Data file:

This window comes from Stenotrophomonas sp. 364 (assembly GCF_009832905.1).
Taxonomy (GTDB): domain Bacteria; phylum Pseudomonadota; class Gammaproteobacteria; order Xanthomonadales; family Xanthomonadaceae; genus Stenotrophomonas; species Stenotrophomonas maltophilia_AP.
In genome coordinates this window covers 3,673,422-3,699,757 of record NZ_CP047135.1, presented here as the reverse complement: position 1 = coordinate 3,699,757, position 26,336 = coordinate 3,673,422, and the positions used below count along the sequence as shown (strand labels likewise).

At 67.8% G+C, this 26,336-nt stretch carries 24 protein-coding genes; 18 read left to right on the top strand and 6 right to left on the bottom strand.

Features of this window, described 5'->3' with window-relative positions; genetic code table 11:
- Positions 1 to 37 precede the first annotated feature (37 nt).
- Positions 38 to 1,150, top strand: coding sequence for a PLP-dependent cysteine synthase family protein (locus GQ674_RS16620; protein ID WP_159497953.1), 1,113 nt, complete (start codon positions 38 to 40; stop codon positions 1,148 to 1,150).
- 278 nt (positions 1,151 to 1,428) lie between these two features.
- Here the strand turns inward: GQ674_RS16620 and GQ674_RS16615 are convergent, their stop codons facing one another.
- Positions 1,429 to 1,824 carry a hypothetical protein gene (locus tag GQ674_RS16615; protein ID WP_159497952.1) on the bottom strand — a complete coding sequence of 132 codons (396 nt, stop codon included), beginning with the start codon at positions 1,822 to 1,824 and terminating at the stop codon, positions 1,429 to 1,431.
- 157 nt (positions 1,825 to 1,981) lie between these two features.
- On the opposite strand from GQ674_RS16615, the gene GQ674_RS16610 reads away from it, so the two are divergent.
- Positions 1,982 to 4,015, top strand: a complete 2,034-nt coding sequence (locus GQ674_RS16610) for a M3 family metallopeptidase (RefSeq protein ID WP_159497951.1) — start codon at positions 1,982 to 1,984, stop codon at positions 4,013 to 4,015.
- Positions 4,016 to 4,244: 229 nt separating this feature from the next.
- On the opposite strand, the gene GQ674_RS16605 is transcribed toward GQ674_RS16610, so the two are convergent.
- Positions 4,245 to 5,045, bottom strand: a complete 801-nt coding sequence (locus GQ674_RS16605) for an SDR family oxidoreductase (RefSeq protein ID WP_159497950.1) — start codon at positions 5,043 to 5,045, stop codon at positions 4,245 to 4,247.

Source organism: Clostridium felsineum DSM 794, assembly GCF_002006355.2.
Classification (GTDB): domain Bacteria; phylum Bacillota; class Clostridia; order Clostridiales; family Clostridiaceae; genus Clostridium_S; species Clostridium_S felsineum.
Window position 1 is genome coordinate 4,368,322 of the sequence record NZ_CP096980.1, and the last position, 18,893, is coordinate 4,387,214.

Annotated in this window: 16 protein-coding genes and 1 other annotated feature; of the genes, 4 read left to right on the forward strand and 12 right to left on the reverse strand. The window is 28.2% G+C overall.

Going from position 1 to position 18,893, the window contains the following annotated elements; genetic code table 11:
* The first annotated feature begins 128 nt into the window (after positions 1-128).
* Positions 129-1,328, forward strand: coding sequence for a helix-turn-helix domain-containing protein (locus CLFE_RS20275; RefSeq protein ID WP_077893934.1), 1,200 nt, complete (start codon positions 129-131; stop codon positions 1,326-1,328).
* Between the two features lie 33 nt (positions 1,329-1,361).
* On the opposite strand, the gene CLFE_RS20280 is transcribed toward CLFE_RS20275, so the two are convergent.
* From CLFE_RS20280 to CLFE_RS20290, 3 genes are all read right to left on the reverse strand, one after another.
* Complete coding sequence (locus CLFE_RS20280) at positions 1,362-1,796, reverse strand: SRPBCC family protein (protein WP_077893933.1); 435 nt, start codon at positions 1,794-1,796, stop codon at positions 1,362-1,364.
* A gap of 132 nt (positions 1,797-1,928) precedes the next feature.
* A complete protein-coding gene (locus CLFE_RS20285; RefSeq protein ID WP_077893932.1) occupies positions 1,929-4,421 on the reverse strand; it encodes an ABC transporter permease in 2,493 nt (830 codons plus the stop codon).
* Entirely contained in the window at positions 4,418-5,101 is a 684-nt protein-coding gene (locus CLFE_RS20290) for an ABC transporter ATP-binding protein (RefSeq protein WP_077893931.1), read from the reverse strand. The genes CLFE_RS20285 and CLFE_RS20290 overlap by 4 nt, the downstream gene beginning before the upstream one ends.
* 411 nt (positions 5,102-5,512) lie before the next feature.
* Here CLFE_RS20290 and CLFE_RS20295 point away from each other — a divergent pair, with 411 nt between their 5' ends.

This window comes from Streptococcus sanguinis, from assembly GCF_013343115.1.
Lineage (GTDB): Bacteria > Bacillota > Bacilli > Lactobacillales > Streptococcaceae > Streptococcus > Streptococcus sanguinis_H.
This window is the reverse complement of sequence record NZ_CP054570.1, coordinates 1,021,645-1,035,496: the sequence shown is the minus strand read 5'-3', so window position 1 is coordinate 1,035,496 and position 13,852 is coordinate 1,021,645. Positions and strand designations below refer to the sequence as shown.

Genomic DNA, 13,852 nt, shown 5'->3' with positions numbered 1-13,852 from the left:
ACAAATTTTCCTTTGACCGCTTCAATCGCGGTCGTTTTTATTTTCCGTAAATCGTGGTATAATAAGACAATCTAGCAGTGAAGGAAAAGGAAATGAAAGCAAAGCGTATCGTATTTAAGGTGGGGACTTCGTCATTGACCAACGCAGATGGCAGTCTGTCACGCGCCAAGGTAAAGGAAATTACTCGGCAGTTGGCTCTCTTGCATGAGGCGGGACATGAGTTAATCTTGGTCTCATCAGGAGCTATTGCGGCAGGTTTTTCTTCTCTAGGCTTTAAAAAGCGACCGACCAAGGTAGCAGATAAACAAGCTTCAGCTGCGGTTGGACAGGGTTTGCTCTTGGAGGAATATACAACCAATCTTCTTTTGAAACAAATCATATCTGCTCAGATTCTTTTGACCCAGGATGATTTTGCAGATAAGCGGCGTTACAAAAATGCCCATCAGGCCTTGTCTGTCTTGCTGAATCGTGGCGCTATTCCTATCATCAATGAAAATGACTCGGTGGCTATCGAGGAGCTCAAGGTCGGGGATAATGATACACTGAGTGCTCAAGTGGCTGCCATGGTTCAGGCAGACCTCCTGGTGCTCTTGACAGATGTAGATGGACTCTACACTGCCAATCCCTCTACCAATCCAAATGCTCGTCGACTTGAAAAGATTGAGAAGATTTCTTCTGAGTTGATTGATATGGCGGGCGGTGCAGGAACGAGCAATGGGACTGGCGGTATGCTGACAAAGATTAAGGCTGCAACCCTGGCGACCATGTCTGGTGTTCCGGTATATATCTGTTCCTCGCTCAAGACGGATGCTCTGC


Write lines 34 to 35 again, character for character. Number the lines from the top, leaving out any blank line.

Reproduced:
Lineage (GTDB): Bacteria > Bacillota > Bacilli > Lactobacillales > Streptococcaceae > Streptococcus > Streptococcus sanguinis_H.
This window is the reverse complement of sequence record NZ_CP054570.1, coordinates 1,021,645-1,035,496: the sequence shown is the minus strand read 5'-3', so window position 1 is coordinate 1,035,496 and position 13,852 is coordinate 1,021,645. Positions and strand designations below refer to the sequence as shown.